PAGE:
When our journey with Pearl here on earth was over, my doctor, who is also a personal friend, said to us, "Now I see why you did this the way you did."
A precious friend, who is also a labor and delivery nurse, said to me, "I understand why you did this, and now I see why you love her so much. I will never tell anyone to terminate after a fatal diagnosis again."
Let me start at the beginning of our journey. …
It is March 22, 2006, when we go in for our routine 20-week ultrasound. We are informed that our precious unborn child, Pearl, has alobar holoprosencephaly with severe facial anomalies. We are devastated by the news. We have three beautiful children and were thrilled to be having our fourth. We do not know how we are going to navigate our way through these uncharted waters.
As I lay on the table in the perinatologist's office, he tells us her condition is fatal and asks us what we plan to do.
“Do you think we should terminate?” we ask.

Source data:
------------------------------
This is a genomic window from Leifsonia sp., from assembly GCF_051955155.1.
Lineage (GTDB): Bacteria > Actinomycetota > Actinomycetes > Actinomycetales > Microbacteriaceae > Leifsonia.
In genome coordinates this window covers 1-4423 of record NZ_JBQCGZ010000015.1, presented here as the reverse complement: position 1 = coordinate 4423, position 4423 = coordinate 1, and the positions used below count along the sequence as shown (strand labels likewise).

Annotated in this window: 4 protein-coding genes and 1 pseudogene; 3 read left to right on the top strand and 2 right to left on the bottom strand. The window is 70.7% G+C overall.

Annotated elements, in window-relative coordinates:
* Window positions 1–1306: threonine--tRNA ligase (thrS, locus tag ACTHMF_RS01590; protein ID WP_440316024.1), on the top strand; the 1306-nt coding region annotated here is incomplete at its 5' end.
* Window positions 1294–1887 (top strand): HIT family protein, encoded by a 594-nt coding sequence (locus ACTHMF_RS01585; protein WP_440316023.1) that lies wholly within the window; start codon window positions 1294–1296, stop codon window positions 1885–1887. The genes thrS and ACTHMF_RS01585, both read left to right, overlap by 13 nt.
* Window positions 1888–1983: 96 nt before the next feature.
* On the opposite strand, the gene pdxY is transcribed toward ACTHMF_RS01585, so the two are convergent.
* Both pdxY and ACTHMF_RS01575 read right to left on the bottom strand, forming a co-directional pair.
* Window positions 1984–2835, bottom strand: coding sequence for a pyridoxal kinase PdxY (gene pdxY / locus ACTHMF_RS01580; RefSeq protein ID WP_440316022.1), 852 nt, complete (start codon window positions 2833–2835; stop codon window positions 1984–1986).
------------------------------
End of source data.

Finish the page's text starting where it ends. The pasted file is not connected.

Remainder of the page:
“Yes,” he says.
No other options are presented to us. I convey to the doctor my belief that this life is a gift. We will cherish each moment we have with her. We will not terminate. He informs me of the risks, then steps out of the room for a few minutes to let us “think about our decision.”
There is no decision to be made. We are going to honor Pearl's life by carrying her for as long as my body will allow. We trust that God is in control of a seemingly out of control situation.
The perinatologist makes sure that we know time is not going to change the diagnosis. They can do nothing to make this better.